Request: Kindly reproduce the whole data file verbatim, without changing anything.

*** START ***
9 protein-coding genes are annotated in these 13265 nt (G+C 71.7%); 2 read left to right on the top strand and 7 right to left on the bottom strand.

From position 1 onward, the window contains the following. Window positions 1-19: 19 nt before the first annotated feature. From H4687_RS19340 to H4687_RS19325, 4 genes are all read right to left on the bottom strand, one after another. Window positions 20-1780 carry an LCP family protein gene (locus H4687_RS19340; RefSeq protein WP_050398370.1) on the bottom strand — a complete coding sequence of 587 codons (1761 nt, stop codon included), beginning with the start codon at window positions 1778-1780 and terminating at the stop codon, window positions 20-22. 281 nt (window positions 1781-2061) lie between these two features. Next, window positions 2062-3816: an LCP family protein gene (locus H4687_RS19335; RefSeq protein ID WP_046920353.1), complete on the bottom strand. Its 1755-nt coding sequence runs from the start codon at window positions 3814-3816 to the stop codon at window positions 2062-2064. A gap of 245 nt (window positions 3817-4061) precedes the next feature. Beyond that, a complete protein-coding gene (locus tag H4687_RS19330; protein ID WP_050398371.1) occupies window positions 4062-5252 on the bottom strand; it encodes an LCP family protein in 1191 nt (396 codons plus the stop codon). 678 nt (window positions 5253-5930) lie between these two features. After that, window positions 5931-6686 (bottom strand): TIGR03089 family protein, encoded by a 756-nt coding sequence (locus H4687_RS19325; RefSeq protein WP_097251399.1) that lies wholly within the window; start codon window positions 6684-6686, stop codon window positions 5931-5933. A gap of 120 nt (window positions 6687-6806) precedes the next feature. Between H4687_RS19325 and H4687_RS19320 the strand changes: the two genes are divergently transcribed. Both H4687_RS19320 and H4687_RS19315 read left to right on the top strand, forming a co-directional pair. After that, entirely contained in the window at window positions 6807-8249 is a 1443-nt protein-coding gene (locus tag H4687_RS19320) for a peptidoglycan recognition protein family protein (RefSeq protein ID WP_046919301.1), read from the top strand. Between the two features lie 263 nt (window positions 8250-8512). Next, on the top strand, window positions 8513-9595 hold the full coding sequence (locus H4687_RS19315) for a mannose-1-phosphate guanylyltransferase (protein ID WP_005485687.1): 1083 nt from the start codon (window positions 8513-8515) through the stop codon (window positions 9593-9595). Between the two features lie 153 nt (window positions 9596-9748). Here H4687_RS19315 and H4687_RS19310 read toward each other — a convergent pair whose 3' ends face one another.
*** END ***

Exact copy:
9 protein-coding genes are annotated in these 13265 nt (G+C 71.7%); 2 read left to right on the top strand and 7 right to left on the bottom strand.

From position 1 onward, the window contains the following. Window positions 1-19: 19 nt before the first annotated feature. From H4687_RS19340 to H4687_RS19325, 4 genes are all read right to left on the bottom strand, one after another. Window positions 20-1780 carry an LCP family protein gene (locus H4687_RS19340; RefSeq protein WP_050398370.1) on the bottom strand — a complete coding sequence of 587 codons (1761 nt, stop codon included), beginning with the start codon at window positions 1778-1780 and terminating at the stop codon, window positions 20-22. 281 nt (window positions 1781-2061) lie between these two features. Next, window positions 2062-3816: an LCP family protein gene (locus H4687_RS19335; RefSeq protein ID WP_046920353.1), complete on the bottom strand. Its 1755-nt coding sequence runs from the start codon at window positions 3814-3816 to the stop codon at window positions 2062-2064. A gap of 245 nt (window positions 3817-4061) precedes the next feature. Beyond that, a complete protein-coding gene (locus tag H4687_RS19330; protein ID WP_050398371.1) occupies window positions 4062-5252 on the bottom strand; it encodes an LCP family protein in 1191 nt (396 codons plus the stop codon). 678 nt (window positions 5253-5930) lie between these two features. After that, window positions 5931-6686 (bottom strand): TIGR03089 family protein, encoded by a 756-nt coding sequence (locus H4687_RS19325; RefSeq protein WP_097251399.1) that lies wholly within the window; start codon window positions 6684-6686, stop codon window positions 5931-5933. A gap of 120 nt (window positions 6687-6806) precedes the next feature. Between H4687_RS19325 and H4687_RS19320 the strand changes: the two genes are divergently transcribed. Both H4687_RS19320 and H4687_RS19315 read left to right on the top strand, forming a co-directional pair. After that, entirely contained in the window at window positions 6807-8249 is a 1443-nt protein-coding gene (locus tag H4687_RS19320) for a peptidoglycan recognition protein family protein (RefSeq protein ID WP_046919301.1), read from the top strand. Between the two features lie 263 nt (window positions 8250-8512). Next, on the top strand, window positions 8513-9595 hold the full coding sequence (locus H4687_RS19315) for a mannose-1-phosphate guanylyltransferase (protein ID WP_005485687.1): 1083 nt from the start codon (window positions 8513-8515) through the stop codon (window positions 9593-9595). Between the two features lie 153 nt (window positions 9596-9748). Here H4687_RS19315 and H4687_RS19310 read toward each other — a convergent pair whose 3' ends face one another.